Volcanoes are erupting in The Philippines, but on-fire Australia received some welcome rain. The Iran war cries have been called off and The Donald’s military powers are about to be hamstrung by the Senate. Meanwhile, his impeachment trial is starting, and we’re all on Twitter for a front-row seat.
“Wenn du mich seehst, dann weine”—“If you see me, weep.” This is an ominous German inscription carved in stone on the banks of the Elbe River in the Czech Republic. Inscribed into the rock at the base of the river in 1616, the inscription warns of drought-induced low water levels and the impending poor harvests, crippling food prices for what little remained, and inevitably, the hunger and death that was soon to follow. Such hunger stones have begun to surface again in Europe, as drought, possibly one of the worst in hundreds of years, has dramatically lowered the water level in rivers and lakes across the greater region. As the water levels recede, these hunger stones have begun to feature in headlines and social media posts globally. Scattered in the rivers throughout eastern Europe, these stones were inscribed over centuries, and recall many instances of drought and the catastrophic hunger and famine that followed.
A history of food insecurity
Historically, Europe has intermittently suffered the ravages of both drought and bouts of abnormally cold and wet weather, both leading to failed crop harvests, hunger, and occasionally famine. Across Europe and throughout pre-industrial history, harvest remained extremely low by modern standards. Traditional farming methods provided just enough food to meet the demand of a growing population, but no more. There simply wasn’t the surplus available in most European countries to sustain their populations through poor harvests induced by epidemic, war, drought, blight, or flood. Farmers, and those dependent on the literal and figurative fruits of their labor, were perpetually exposed to life on the knife edge of hunger at best and famine at worst.
Even by 1850, the organically fertilized and traditionally worked fields of Europe’s industrializing countries—England, Germany, and France—were turning out just 0.99 tonnes per hectare of wheat for England and Germany and 0.70 tonnes/ha for France. By contrast, all three countries, circa 2018, had wheat yields of between 6.6 and 7.7 tonnes/ha, a clearly non-trivial crop yield increase of 677 percent.
Turning the tide on hunger
What separated the low yields of Europe before the 20th century from the significantly higher yields of today, and the accompanying food surpluses those yields granted, were four great forces that reshaped the agricultural output of civilization. Starting first with German chemist Carl Bosch’s mastery of synthetic nitrogen fertilizer, and then followed by the massive gains of increasingly petroleum-fueled agricultural mechanization, production began to rise dramatically, first in the West and then gradually throughout the world. Then, in the early 1940s and extending through the 1960s, American agronomist Norman Borlaug pioneered and developed a number of high-yielding cereal grains and modern farming processes, which together kicked off the Green Revolution and helped save hundreds of millions from malnutrition and starvation.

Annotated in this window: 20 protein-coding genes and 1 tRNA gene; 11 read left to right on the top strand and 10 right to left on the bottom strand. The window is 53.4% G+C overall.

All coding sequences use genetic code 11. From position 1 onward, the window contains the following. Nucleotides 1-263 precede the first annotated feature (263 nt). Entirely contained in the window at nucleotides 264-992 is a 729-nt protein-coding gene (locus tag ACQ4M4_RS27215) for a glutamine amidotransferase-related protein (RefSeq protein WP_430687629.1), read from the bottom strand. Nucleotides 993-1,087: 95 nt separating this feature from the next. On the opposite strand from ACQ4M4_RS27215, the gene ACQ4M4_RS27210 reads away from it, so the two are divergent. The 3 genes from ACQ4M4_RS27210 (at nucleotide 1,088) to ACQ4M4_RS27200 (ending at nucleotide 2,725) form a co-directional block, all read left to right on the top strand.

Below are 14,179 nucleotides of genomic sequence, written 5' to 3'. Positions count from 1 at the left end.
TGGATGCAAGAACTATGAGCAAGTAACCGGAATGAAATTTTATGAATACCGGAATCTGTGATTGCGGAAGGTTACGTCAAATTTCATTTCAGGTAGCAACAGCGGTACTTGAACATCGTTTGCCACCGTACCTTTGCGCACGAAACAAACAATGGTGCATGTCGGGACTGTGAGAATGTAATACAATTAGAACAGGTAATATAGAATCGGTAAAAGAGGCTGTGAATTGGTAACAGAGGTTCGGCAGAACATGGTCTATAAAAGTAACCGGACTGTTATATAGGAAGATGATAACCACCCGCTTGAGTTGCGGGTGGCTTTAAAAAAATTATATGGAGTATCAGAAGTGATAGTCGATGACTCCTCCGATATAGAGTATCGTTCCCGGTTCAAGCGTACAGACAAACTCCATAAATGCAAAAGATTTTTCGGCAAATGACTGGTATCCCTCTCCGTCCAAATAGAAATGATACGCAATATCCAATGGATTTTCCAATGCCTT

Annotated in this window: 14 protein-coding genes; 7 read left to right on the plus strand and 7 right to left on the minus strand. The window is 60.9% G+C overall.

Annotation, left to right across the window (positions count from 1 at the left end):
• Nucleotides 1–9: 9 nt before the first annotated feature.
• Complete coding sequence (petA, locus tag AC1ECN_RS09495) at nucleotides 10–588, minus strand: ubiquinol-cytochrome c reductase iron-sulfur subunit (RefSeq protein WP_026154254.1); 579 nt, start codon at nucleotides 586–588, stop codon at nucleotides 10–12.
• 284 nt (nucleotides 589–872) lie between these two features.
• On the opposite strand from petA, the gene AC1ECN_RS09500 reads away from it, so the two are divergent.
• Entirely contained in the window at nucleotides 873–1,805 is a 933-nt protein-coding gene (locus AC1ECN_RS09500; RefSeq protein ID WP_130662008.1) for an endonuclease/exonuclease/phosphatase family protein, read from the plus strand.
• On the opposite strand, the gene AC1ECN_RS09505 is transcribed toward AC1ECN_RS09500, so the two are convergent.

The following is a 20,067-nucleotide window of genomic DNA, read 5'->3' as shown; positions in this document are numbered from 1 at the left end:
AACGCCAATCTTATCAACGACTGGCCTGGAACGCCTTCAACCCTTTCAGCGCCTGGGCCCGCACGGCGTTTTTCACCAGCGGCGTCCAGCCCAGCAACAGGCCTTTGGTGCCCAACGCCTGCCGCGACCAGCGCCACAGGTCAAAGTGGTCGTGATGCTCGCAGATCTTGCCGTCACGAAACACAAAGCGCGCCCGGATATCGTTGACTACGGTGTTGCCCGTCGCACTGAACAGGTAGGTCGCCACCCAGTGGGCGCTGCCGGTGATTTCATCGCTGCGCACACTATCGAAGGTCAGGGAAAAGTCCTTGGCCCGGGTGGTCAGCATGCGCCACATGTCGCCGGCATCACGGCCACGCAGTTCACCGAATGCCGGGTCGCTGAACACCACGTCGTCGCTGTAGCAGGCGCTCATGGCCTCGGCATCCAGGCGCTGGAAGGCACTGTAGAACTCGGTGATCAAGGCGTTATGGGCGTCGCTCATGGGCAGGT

The growth in agricultural yields didn’t stop in the 1960s. Rather, it was just beginning, as much of the world transitioned from net shortage to net surplus. Between 1961 and 2018, global cereal production grew from a little over 786 million metric tons to more than 3 billion, an increase of 281 percent. Over that same period, cereal production, a powerful indicator of farming efficiency, increased in North America, the European Union, and China by 183 percent, 133 percent, and 469 percent, respectively. Increased crop yields, in turn, lifted meat production, pushing the global production of meat up by 385 percent.
The additional food production—hard-won through agricultural innovation, powered by inexpensive energy, fed by unprecedented fertilizer supply, and moved and traded globally—lifted the global per capita kilocalorie supply from all foods per day from 2,164 kilocalories in 1961 to 2,939kcal in 2019. Increases in global food supplies of all kinds lifted life expectancy, decreased child mortality and undernourishment, and improved the quality of life for hundreds of millions. As undernourishment in developing countries fell from 34.7 percent in 1970 to just 13 percent in 2015, the global share of underweight children decreased in near lockstep, from 20 percent globally in 2000 to 12.6 percent by 2020.
Progress made but not completed
For a long time, it looked like humanity was on track to continue the unprecedented progress toward producing more food as well as getting it to market and to those requiring aid, ultimately reducing hunger, malnutrition, and the illness and death that result from both. Today, however, great challenges remain.
Historically, the three most destructive harbingers of food insecurity, hunger, and famine have been epidemic, climate change, and war. Today, the global food supply is being strained by those very same three destructive forces. Climate change, the ongoing global pandemic, and the Russian invasion of Ukraine all threaten to erode progress made in reducing hunger globally and push millions in low-income countries in Africa, Asia, and the Middle East into poverty, severe food insecurity, and famine. The share of the world’s population suffering from hunger has increased steadily from 8 percent in 2019 to 9.3 percent in 2020, and then to 9.8 percent in 2021. According to the World Health Organization (WHO), by the close of 2021, 828 million people were impacted by hunger, up roughly 46 million from the previous year and 150 million from 2019.